DED is no stranger to crisis situations. The organization began a decade ago as an Occupy Detroit project, helping residents cope with displacement problems, some of which were related to the 2008 US housing collapse.

In keeping with these Occupy origins, DED has no centralized leadership. Individual members take turns moderating meetings and important decisions are made by the members of the group. Much of DED’s work is based on grassroots organization; People who have problems related to mortgages or pending evictions use relationships with friends, family members and neighbors, as well as institutions such as churches and unions, to support their efforts to stay in their homes. Members also rely on a variety of tactics to accomplish their goals, including social media, protests, and even direct actions like blocking dumpsters to physically prevent evictions. The organization also puts tenants and homeowners in touch with organizations such as UCHC and Legal counsel on the lakeshore.

In its early days, DED mainly focused on working with homeowners fighting against institutions like banks or Fannie Mae. More recently, there has been an increase in tenants reaching out to them, which organizers say is likely to be with the Home ownership decline in the city of Detroit.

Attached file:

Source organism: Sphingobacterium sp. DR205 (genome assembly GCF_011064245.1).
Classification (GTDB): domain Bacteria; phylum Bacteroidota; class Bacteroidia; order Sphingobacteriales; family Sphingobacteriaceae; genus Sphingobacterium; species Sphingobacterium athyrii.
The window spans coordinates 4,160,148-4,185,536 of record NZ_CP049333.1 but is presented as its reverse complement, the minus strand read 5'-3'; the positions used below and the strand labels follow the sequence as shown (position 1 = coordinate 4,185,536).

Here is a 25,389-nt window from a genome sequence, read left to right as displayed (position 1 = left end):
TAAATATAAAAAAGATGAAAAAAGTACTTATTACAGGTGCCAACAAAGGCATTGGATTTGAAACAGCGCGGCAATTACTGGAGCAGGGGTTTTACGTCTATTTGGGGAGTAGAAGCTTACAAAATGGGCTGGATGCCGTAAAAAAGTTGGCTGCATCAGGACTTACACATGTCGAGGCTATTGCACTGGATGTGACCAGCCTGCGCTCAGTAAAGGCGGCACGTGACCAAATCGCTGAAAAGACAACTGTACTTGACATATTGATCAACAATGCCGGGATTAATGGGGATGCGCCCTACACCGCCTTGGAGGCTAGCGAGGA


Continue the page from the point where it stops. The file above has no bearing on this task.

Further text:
Over the past 10 years, the anti-eviction organization has worked with more than 300 people who have struggled to stay in their homes. Dianne Feeley, retired auto worker and founding member of DED, says work is not always easy, but perseverance can pay off.

“We can’t guarantee a win. We win more than we lose, but we fight hard [institutional] Structures, “she says.” A lot depends on a certain persistence, on perseverance. “

A controversial campaign

Evictions are inherently emotionally charged issues. Battles around them can often be controversial and diverse.

That is certainly true of a recent campaign involving a Detroit resident named Geraldine McKissick. Her efforts to retake a home she once owned led to conflict with a nonprofit called Storehouse of Hope, run by Rev. Joan Ross, a prominent local pastor known for her work on progressive causes.